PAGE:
Series: California Malcoms #1
Genres: Adult, Paranormal Romance
Published by Sourcebooks Casablanca on January 1, 2012
Reviewed by: Julia
Explicit sex scenes, references to sexual assault.
Her voice was a curse...
When Dylan "Oz" Oswin's son is kidnapped, the high-powered producer will do anything to get him back. Desperately following an anonymous tip, he seeks help from a former child singing sensation called Syrene, only to find she's vowed never to sing again. Immune to her voice but not her charm, Oz is convinced she holds the key to his son's disappearance—and he'll stop at nothing to make her break her vow.
Only he can make her sing...
She knows the devastation her talent can bring. There's more than a child's life at stake, but Syrene cannot unleash her dangerous siren's voice upon the world, even for a man who is impossible to deny...
LURE OF SONG AND MAGIC gave a paranormal twist to a familiar contemporary romance setting: the glamor and egos of Hollywood. Though I was intrigued by Rice’s siren mythology, the romance side of things fell flat for me, if only because of the over-the-top personalities of our hero and heroine.
For someone who lives in fear of inadvertently hurting people with her siren’s voice, I found it pretty odd that that Pippa actively trains in martial arts so she can hurt people with her hands. If martial arts had any part in her “calmness and self-control regimen”, I couldn’t see how. Though her emotional breakdowns are explained away as part of her curse, I never quite understood the justification for her physically attacking anyone who got in her personal space. Luckily, our hero’s superpower is being insensitive, both emotionally and physically, so whether Pippa is lashing out with her voice or her fists Oz remains impervious. Both of these characters are painted as brilliant and arrogant Hollywood royalty, very different from us common folk, which may be why I never emotionally connected with them. It’s more likely, however, that I was turned off by their tumultuous courtship. Oz and Pippa butt heads early and often. Though Rice does do a good job of painting her leading pair as individuals who thrive on that dynamic, it was not a situation that I could relate to.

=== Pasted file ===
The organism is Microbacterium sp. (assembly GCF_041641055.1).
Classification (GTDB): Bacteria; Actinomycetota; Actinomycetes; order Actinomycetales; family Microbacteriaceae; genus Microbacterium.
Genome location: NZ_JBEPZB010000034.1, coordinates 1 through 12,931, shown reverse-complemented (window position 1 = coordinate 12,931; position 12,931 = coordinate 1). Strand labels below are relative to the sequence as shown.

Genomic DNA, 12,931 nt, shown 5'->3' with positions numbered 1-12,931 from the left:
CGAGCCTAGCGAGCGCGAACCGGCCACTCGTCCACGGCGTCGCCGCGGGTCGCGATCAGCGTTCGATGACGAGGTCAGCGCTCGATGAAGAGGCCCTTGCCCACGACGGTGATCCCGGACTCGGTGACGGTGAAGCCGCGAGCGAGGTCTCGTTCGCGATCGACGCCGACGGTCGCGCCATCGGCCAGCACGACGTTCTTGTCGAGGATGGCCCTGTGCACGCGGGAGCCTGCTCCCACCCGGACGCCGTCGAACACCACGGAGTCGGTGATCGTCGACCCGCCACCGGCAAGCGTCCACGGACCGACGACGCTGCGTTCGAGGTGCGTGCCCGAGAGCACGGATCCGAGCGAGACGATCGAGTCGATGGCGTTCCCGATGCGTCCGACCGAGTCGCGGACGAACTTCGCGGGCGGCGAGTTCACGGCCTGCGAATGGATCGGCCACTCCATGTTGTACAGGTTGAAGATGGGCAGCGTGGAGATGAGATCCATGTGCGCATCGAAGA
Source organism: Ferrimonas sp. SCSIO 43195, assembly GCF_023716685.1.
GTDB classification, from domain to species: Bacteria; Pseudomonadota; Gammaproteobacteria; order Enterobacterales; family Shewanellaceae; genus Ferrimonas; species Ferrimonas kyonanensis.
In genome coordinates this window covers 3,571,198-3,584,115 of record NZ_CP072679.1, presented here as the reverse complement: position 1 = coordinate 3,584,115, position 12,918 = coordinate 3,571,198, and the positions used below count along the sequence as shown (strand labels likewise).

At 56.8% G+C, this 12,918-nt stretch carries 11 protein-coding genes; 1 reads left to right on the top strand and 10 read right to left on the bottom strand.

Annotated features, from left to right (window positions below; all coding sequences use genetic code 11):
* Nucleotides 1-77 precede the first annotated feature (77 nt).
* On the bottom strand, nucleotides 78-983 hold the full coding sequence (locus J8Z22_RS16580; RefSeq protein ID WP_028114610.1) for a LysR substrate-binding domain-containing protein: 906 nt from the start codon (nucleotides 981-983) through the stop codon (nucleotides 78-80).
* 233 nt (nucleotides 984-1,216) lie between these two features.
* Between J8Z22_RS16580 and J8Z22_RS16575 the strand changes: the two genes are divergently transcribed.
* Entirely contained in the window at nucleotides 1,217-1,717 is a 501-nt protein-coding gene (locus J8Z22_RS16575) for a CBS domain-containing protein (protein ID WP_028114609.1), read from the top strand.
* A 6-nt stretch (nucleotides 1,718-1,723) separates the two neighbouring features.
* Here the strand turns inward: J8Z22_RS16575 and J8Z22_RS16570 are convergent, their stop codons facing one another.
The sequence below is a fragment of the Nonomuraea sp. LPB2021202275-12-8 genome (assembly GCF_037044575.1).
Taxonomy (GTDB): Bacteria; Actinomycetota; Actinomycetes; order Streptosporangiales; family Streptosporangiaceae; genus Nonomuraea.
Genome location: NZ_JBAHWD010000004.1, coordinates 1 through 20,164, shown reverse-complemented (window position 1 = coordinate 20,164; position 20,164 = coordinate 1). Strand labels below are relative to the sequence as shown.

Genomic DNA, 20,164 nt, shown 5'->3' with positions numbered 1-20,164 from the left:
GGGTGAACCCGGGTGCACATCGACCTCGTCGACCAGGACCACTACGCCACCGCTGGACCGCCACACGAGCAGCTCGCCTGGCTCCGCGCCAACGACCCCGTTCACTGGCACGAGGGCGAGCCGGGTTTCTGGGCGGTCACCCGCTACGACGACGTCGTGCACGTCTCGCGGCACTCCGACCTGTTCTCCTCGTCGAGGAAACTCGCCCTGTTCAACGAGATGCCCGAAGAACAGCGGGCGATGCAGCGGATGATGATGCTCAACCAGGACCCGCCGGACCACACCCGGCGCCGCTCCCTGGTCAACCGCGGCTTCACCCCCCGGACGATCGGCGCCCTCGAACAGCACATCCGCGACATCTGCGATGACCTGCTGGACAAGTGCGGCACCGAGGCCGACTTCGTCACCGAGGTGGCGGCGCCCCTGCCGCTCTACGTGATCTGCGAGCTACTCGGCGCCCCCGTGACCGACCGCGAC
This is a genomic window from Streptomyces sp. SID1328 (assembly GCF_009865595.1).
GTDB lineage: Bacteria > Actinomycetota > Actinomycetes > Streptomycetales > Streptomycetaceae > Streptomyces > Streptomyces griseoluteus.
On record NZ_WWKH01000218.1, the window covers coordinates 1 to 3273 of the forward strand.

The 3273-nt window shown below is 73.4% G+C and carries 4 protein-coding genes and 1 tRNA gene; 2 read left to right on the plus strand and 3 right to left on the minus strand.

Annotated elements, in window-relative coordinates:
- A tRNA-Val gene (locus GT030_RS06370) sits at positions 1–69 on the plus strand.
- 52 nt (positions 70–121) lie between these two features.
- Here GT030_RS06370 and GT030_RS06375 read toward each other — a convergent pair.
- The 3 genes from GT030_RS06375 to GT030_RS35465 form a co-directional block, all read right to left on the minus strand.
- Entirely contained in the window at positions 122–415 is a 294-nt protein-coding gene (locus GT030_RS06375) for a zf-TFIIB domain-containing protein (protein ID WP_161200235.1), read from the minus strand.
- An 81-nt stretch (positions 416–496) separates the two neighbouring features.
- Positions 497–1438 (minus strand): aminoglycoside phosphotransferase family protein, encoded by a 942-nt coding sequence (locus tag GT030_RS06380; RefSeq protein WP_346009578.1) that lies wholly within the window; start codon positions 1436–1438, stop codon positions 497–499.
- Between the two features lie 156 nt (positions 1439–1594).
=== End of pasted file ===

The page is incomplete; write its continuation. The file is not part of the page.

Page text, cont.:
Emotionally connection aside, however, Rice’s writing is solid and the siren mythology is interesting. Enough of the story focuses on Oz’s brother Conan that the seeds for a future hero were also planted. I may have an easier time relating to a computer super-spy than a Hollywood producer, but I’ll reserve my judgment until after I get a glimpse of who Conan’s leading lady will be.